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The Wacky Inventions of Rube Goldberg

C. B. Gavant

Have you ever heard of a Rube Goldberg machine? A cartoonist, sculptor, and author, Rube Goldberg was famous for a comic strip that featured all kinds of hilarious inventions, all based on various chain reactions. His silly inventions were so popular that his name now means a “complicated task that does a simple thing.” Does that sound a little backwards? Perhaps it is. Here’s more about the man behind the now-famous Rube Goldberg machine.

Wednesday, June 18, 2014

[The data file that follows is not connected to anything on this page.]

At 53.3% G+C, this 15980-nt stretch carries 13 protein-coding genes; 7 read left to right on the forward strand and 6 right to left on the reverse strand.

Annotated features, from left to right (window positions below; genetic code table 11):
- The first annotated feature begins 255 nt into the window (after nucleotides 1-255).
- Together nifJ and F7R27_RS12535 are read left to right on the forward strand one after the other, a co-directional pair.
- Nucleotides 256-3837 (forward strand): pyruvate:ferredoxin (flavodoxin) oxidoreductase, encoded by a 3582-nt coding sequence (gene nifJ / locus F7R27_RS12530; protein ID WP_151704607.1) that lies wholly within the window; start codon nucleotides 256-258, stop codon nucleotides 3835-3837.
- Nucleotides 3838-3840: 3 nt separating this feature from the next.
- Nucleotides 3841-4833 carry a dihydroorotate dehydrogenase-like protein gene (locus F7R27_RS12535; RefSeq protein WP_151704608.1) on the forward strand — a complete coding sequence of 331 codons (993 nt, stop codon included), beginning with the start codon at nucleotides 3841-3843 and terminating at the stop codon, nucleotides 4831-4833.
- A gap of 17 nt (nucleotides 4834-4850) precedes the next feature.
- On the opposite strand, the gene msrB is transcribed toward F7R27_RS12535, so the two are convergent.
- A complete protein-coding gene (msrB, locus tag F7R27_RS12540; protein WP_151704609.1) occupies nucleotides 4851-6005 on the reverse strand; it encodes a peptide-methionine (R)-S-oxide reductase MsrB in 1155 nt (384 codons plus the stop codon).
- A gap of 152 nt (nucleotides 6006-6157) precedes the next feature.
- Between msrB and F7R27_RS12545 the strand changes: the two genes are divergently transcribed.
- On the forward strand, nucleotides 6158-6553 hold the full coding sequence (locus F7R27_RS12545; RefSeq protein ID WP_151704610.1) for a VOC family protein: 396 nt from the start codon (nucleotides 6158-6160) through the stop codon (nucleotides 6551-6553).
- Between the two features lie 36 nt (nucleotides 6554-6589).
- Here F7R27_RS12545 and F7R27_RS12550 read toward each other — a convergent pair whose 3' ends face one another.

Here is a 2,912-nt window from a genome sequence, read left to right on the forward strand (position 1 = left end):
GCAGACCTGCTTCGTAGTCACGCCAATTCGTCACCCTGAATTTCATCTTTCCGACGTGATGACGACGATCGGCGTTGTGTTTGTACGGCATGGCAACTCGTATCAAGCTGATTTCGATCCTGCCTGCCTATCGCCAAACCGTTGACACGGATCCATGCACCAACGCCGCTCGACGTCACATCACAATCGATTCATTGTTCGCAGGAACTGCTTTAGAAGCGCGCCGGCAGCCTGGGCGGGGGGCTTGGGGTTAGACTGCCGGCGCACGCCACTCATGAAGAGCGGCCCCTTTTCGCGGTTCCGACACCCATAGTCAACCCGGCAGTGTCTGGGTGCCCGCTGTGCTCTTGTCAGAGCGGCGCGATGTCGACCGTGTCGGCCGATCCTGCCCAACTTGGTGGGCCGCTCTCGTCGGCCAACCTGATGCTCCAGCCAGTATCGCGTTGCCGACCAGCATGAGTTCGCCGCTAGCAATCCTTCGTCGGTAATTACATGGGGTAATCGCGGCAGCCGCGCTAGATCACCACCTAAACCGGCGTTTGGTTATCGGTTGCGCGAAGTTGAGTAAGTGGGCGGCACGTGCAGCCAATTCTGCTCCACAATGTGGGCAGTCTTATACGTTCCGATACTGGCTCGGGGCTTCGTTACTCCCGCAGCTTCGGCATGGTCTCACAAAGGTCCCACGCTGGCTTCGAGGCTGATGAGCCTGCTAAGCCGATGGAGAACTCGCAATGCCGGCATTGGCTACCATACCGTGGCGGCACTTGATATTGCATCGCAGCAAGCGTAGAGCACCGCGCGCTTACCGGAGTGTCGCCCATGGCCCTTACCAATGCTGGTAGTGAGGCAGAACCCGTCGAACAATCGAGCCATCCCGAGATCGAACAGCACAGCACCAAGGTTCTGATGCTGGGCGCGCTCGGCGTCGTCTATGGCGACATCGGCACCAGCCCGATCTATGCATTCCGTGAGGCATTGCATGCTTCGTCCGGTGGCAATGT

The Man behind the Machines In 1907, Rube moved to New York and began creating cartoons for several well-known newspapers. In 1915, his work was syndicated (sold to many different newspapers or magazines, to be published at the same time), and he became famous throughout the US. His early cartoons included Mike and Ike (They Look Alike), Boob McNutt, Foolish Questions, and Lala Palooza. His most famous cartoons, however, featured a professor named Lucifer Gorgonzola Butts, who created all sorts of zany inventions, ranging from “How To Get The Cotton Out Of An Aspirin Bottle,” to a “Self-Operating Napkin,” and a “Simple Fly Swatter” — all of which included crazy steps like wheels, gears, pails, handles, balls, boots, fuses, and even live animals!

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